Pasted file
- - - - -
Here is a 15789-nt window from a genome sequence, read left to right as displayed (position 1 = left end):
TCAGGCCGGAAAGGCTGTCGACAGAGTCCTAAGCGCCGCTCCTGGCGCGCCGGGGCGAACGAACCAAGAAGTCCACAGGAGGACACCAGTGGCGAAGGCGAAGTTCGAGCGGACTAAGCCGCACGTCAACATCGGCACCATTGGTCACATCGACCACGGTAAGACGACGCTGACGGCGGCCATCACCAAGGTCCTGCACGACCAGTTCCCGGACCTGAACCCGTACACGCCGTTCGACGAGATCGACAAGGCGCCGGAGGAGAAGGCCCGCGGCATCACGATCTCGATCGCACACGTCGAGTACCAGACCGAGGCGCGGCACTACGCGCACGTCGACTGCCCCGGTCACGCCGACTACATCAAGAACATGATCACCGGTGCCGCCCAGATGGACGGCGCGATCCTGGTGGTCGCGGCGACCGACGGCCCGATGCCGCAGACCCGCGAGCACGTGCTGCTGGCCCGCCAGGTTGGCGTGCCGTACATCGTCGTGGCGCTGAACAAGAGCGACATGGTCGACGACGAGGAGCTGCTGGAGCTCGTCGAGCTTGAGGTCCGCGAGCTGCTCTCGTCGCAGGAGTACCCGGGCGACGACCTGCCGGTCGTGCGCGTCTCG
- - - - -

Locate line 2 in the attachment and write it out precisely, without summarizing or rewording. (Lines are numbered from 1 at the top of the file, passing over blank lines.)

TCAGGCCGGAAAGGCTGTCGACAGAGTCCTAAGCGCCGCTCCTGGCGCGCCGGGGCGAACGAACCAAGAAGTCCACAGGAGGACACCAGTGGCGAAGGCGAAGTTCGAGCGGACTAAGCCGCACGTCAACATCGGCACCATTGGTCACATCGACCACGGTAAGACGACGCTGACGGCGGCCATCACCAAGGTCCTGCACGACCAGTTCCCGGACCTGAACCCGTACACGCCGTTCGACGAGATCGACAAGGCGCCGGAGGAGAAGGCCCGCGGCATCACGATCTCGATCGCACACGTCGAGTACCAGACCGAGGCGCGGCACTACGCGCACGTCGACTGCCCCGGTCACGCCGACTACATCAAGAACATGATCACCGGTGCCGCCCAGATGGACGGCGCGATCCTGGTGGTCGCGGCGACCGACGGCCCGATGCCGCAGACCCGCGAGCACGTGCTGCTGGCCCGCCAGGTTGGCGTGCCGTACATCGTCGTGGCGCTGAACAAGAGCGACATGGTCGACGACGAGGAGCTGCTGGAGCTCGTCGAGCTTGAGGTCCGCGAGCTGCTCTCGTCGCAGGAGTACCCGGGCGACGACCTGCCGGTCGTGCGCGTCTCG